Black Box Explains…Digital Visual Interface (DVI) connectors
The DVI (Digital Video Interface) technology is the standard digital transfer medium for computers while the HDMI interface is more commonly found on HDTVs, and other high-end displays.
The Digital Visual Interface (DVI) standard is based on transition-minimized differential signaling (TMDS). There are two DVI formats: Single-Link and Dual-Link. Single-link cables use one TMDS-165 MHz transmitter and dual-link cables use two. The dual-link cables double the power of the transmission. A single-link cable can transmit a resolution ?of 1920 x 1200 vs. 2560 x 1600 for a dual-link cable.
There are several types of connectors: ?DVI-D, DVI-I, DVI-A, DFP, and EVC.
•DVI-D is a digital-only connector for use between a digital video source and monitors. DVI-D eliminates analog conversion and improves the display. It can be used when one or both connections are DVI-D. •DVI-I (integrated) supports both digital and analog RGB connections. It can transmit either a digital-to-digital signals or an analog-to-analog signal. It is used by some manufacturers on products instead of separate analog and digital connectors. If both connectors are DVI-I, you can use any DVI cable, but a DVI-I is recommended.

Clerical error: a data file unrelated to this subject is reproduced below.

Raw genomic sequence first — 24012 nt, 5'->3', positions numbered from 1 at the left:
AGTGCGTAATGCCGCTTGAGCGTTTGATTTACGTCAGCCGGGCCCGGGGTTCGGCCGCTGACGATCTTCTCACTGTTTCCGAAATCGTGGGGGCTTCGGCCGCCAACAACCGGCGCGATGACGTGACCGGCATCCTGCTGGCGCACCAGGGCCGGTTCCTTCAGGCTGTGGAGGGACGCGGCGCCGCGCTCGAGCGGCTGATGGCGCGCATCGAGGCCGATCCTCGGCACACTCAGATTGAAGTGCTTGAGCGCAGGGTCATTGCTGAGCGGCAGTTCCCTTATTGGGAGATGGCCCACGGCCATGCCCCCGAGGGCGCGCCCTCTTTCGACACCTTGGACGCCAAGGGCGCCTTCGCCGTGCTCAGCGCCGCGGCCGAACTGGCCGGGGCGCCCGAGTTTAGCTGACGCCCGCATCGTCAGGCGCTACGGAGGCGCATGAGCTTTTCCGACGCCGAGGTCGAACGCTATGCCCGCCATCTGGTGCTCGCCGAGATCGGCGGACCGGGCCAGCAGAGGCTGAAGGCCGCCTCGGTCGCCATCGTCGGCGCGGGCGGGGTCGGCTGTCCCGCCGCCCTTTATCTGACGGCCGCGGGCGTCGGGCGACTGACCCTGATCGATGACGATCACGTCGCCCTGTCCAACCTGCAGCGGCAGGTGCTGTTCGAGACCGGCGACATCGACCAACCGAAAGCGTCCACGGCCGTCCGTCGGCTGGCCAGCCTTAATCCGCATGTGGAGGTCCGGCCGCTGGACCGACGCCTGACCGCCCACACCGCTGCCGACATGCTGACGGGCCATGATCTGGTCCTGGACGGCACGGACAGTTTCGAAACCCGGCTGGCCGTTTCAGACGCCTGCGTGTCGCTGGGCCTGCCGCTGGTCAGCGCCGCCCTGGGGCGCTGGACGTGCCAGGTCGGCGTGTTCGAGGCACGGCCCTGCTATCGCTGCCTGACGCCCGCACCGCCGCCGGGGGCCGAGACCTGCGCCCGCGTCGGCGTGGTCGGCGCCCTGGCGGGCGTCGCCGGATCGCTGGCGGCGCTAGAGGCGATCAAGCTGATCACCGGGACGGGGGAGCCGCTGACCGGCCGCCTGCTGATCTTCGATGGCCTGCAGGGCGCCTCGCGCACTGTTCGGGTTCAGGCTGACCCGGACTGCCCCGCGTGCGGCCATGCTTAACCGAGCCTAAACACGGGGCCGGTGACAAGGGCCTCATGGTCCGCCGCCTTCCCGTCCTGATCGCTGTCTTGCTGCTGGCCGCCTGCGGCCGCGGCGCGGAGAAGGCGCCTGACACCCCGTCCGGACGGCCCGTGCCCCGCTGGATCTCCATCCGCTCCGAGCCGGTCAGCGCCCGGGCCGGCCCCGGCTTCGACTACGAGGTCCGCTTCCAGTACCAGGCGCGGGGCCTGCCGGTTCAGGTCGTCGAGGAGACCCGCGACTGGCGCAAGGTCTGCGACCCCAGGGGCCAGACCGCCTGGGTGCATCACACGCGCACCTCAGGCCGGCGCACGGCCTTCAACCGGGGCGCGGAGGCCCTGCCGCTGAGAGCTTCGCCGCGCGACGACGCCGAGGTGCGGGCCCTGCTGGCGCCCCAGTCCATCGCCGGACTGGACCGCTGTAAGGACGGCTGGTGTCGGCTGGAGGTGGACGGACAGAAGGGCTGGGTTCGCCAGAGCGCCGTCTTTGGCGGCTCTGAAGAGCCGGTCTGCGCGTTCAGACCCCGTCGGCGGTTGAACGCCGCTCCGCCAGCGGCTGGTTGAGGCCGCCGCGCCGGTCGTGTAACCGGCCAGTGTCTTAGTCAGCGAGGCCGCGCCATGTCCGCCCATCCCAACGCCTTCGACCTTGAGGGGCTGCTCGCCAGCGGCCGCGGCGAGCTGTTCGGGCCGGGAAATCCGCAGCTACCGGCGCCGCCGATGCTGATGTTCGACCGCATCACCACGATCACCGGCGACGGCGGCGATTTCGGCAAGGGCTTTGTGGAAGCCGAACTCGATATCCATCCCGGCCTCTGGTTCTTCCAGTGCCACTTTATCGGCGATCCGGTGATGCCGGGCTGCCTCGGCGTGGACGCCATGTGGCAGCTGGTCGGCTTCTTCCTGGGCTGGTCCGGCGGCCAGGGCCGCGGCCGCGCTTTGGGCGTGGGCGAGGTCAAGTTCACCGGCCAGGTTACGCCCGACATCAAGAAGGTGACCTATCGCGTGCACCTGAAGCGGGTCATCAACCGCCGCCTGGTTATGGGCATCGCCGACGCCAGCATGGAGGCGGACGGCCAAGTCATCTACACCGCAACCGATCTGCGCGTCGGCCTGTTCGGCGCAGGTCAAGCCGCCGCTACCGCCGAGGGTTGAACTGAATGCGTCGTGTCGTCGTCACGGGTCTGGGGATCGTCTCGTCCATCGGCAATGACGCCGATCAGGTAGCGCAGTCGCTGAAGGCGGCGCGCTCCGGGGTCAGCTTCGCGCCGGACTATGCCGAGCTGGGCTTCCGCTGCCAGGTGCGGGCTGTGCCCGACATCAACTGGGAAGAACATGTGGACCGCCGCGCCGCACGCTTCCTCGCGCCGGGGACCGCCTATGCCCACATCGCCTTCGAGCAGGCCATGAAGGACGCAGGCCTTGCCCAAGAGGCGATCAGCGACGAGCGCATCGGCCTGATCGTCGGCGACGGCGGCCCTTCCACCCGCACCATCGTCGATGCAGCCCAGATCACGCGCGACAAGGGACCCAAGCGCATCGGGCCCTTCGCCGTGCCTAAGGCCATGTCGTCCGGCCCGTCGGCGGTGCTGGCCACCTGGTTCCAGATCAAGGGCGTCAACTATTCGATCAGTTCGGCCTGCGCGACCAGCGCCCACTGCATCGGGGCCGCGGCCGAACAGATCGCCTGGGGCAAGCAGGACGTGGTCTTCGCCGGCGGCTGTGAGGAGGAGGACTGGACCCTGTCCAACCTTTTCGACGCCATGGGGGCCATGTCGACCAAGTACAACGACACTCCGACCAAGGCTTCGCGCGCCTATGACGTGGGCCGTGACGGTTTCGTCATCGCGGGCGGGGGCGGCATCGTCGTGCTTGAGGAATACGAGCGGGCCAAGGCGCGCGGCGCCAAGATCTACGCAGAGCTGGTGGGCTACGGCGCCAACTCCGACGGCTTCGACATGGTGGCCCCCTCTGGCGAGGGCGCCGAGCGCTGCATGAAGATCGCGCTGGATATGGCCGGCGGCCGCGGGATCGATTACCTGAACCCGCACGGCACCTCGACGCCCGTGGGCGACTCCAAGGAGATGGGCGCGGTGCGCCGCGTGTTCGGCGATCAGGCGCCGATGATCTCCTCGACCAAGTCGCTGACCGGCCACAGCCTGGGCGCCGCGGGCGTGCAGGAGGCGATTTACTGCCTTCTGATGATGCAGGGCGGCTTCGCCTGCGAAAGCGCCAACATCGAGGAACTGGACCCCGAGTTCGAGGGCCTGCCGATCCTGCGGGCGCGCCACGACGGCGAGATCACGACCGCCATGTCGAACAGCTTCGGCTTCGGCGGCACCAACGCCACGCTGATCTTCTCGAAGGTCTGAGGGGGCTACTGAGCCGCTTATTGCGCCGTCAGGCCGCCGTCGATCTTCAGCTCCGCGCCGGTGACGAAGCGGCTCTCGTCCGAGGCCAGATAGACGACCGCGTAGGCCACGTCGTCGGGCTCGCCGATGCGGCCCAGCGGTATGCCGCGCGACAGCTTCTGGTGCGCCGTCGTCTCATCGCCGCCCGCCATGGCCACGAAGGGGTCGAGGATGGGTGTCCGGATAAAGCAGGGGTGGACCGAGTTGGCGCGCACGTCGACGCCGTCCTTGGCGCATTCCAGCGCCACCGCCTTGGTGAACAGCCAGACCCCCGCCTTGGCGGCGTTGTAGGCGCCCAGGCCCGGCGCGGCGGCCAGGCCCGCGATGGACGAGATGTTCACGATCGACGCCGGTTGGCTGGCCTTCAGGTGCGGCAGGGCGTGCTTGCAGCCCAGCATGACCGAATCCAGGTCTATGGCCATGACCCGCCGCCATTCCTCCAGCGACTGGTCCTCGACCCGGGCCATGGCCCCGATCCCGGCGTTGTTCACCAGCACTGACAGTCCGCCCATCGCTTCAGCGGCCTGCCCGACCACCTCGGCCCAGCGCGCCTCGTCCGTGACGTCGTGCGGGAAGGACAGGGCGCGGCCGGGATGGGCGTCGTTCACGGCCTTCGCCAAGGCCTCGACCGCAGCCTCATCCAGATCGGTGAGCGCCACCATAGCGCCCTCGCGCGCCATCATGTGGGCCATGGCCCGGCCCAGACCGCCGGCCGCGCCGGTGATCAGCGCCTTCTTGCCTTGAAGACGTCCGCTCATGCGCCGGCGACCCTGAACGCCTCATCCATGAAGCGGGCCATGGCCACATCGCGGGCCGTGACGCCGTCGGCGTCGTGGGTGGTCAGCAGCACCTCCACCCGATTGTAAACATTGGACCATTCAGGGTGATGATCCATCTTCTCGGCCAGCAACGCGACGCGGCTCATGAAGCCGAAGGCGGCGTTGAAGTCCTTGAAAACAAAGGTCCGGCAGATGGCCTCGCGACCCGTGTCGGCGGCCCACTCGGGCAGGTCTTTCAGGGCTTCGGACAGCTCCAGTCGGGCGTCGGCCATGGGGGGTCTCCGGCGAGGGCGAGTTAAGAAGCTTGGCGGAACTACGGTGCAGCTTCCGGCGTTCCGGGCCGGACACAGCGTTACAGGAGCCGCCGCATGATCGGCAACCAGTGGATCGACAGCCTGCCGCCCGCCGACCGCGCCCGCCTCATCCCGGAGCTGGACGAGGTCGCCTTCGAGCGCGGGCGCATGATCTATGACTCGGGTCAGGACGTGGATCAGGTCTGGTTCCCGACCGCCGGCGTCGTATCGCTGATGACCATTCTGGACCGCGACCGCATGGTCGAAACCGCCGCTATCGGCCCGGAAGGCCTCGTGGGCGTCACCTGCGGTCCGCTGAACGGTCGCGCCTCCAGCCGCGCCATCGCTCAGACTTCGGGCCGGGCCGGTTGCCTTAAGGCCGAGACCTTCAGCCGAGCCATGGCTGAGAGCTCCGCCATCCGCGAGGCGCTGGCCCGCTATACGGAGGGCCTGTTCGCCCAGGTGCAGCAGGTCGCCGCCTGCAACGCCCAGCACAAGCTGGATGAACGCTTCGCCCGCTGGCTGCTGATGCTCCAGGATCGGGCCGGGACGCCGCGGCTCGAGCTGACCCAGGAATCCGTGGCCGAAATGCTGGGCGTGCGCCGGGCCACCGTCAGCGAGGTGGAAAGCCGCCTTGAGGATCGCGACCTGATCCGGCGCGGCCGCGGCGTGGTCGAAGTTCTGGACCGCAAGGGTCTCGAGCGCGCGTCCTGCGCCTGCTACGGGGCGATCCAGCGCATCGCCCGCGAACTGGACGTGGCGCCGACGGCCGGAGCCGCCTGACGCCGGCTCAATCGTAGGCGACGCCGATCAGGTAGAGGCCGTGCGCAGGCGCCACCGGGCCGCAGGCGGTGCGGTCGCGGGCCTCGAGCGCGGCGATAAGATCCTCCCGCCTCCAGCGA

•DVI-A (analog) is used to carry an DVI signal from a computer to an analog VGA device, such as a display. If one or both of your connections are DVI-A, use this cable. ?If one connection is DVI and the other is ?VGA HD15, you need a cable or adapter ?with both connectors.
•DFP (Digital Flat Panel) was an early digital-only connector used on some displays.
•EVC (also known as P&D, for ?Plug & Display), another older connector, handles digital and analog connections.